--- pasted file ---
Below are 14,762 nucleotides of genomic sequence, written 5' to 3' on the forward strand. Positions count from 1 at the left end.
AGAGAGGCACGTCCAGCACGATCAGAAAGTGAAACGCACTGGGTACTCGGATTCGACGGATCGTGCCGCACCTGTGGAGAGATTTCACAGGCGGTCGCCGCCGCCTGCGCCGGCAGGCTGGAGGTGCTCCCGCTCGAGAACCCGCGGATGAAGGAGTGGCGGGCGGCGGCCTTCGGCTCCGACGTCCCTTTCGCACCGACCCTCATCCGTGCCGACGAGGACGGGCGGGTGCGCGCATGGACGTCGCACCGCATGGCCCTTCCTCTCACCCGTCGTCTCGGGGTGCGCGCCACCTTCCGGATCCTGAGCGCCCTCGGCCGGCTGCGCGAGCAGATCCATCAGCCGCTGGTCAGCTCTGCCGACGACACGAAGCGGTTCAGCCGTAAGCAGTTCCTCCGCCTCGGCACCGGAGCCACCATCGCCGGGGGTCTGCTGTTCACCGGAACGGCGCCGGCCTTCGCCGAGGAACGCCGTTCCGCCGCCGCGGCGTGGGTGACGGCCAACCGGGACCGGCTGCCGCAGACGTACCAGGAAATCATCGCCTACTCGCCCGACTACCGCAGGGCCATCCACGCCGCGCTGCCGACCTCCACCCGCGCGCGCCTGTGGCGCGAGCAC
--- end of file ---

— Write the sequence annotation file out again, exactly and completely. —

Below are 14,762 nucleotides of genomic sequence, written 5' to 3' on the forward strand. Positions count from 1 at the left end.
AGAGAGGCACGTCCAGCACGATCAGAAAGTGAAACGCACTGGGTACTCGGATTCGACGGATCGTGCCGCACCTGTGGAGAGATTTCACAGGCGGTCGCCGCCGCCTGCGCCGGCAGGCTGGAGGTGCTCCCGCTCGAGAACCCGCGGATGAAGGAGTGGCGGGCGGCGGCCTTCGGCTCCGACGTCCCTTTCGCACCGACCCTCATCCGTGCCGACGAGGACGGGCGGGTGCGCGCATGGACGTCGCACCGCATGGCCCTTCCTCTCACCCGTCGTCTCGGGGTGCGCGCCACCTTCCGGATCCTGAGCGCCCTCGGCCGGCTGCGCGAGCAGATCCATCAGCCGCTGGTCAGCTCTGCCGACGACACGAAGCGGTTCAGCCGTAAGCAGTTCCTCCGCCTCGGCACCGGAGCCACCATCGCCGGGGGTCTGCTGTTCACCGGAACGGCGCCGGCCTTCGCCGAGGAACGCCGTTCCGCCGCCGCGGCGTGGGTGACGGCCAACCGGGACCGGCTGCCGCAGACGTACCAGGAAATCATCGCCTACTCGCCCGACTACCGCAGGGCCATCCACGCCGCGCTGCCGACCTCCACCCGCGCGCGCCTGTGGCGCGAGCAC